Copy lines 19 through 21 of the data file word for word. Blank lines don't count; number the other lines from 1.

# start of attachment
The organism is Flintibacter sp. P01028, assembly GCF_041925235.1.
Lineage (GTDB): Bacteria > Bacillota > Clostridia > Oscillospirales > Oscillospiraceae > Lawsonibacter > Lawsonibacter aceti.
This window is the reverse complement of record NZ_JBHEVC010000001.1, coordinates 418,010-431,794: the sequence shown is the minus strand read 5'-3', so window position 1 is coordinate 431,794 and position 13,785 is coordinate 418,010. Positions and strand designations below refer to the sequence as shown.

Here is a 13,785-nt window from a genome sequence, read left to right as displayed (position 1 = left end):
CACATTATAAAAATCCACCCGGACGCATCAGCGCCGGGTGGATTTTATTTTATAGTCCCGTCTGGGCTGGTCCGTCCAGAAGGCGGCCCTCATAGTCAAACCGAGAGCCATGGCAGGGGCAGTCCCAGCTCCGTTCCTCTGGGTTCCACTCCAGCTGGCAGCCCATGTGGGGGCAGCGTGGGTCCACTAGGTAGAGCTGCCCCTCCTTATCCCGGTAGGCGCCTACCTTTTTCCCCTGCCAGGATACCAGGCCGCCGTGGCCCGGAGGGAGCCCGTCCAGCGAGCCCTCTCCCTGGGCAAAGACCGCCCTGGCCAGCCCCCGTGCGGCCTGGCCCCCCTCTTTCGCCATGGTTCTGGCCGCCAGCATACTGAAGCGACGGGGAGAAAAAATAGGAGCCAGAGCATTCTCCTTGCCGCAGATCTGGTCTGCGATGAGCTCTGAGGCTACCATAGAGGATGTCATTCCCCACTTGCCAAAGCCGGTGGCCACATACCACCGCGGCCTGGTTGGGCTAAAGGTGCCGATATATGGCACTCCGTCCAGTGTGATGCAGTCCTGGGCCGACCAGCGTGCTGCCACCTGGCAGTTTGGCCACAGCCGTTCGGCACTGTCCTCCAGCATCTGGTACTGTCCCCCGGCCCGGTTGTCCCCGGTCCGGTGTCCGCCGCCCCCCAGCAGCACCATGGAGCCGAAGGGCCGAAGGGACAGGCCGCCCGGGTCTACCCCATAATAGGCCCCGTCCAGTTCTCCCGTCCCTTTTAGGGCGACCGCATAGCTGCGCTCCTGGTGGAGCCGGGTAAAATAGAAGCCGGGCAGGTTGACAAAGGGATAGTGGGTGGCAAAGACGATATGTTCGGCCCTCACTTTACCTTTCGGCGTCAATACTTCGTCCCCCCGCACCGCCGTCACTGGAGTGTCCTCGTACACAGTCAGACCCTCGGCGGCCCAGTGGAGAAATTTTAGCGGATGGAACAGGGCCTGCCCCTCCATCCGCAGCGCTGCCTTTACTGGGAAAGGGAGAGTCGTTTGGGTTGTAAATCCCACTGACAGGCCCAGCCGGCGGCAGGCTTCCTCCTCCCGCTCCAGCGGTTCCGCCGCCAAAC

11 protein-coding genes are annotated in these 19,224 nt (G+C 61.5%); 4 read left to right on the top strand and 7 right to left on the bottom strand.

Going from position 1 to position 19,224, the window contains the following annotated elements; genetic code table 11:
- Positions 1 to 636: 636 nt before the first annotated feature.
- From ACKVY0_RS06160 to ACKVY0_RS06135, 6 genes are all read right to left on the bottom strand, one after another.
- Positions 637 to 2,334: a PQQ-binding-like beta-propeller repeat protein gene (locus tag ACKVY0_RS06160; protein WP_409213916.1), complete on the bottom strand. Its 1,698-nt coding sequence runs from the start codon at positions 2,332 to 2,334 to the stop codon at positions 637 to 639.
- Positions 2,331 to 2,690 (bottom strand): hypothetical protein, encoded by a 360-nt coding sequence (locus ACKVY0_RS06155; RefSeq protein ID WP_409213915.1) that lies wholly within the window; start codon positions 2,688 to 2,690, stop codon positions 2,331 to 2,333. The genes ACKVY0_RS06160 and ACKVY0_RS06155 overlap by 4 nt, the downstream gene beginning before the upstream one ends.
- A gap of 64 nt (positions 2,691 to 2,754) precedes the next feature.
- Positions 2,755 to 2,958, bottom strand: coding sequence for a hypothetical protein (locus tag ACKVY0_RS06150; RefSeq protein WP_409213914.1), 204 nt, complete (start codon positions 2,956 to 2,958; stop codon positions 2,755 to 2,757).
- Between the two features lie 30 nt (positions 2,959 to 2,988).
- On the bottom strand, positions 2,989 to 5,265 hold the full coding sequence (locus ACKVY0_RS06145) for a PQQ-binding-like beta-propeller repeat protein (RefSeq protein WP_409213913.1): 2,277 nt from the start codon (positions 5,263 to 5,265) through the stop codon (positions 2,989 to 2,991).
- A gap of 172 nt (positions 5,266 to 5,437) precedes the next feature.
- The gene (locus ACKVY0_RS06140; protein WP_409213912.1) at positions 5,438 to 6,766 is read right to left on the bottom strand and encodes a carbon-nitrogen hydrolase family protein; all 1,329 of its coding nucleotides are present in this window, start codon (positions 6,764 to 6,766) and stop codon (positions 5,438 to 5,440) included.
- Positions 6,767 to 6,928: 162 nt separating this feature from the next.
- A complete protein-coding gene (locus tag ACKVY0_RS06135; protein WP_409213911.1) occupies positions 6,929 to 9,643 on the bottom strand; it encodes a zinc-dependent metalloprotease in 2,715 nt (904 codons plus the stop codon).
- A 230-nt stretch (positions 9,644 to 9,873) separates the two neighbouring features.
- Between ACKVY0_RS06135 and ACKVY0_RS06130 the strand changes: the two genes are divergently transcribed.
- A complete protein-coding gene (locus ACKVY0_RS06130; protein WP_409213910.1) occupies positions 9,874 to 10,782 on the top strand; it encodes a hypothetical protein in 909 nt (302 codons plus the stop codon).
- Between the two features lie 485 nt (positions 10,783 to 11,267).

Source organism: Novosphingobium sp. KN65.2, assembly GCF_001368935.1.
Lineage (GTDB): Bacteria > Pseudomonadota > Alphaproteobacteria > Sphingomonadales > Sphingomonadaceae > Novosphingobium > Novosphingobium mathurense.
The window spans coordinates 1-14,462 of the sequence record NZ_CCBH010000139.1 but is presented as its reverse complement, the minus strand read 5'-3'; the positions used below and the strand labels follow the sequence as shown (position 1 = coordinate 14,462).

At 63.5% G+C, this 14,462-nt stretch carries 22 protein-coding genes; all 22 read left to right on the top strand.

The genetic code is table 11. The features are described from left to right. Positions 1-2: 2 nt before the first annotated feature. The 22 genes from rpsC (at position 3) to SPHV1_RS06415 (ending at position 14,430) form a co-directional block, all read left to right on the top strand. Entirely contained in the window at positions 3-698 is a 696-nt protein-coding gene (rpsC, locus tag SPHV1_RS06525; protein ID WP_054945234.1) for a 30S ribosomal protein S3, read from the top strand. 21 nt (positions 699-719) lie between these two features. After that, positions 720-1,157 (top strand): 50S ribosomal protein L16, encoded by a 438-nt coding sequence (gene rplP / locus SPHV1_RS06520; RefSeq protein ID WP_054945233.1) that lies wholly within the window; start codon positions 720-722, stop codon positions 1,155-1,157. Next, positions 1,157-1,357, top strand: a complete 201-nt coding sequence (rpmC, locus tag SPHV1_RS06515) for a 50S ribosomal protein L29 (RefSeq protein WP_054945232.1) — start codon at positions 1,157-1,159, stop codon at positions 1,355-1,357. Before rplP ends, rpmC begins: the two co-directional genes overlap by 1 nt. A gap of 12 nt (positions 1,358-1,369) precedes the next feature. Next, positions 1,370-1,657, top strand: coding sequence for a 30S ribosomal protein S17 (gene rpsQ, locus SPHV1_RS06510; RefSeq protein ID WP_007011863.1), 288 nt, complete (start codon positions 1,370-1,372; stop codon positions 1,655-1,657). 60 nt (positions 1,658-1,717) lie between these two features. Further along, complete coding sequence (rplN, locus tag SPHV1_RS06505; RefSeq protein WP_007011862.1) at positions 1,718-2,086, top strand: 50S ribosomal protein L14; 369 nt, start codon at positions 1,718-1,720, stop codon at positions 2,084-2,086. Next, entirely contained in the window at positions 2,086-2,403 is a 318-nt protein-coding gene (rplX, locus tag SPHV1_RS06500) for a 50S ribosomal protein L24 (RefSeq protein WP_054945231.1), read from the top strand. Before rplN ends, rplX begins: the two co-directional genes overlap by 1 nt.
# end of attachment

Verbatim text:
- A complete protein-coding gene (locus tag ACKVY0_RS06135; protein WP_409213911.1) occupies positions 6,929 to 9,643 on the bottom strand; it encodes a zinc-dependent metalloprotease in 2,715 nt (904 codons plus the stop codon).
- A 230-nt stretch (positions 9,644 to 9,873) separates the two neighbouring features.
- Between ACKVY0_RS06135 and ACKVY0_RS06130 the strand changes: the two genes are divergently transcribed.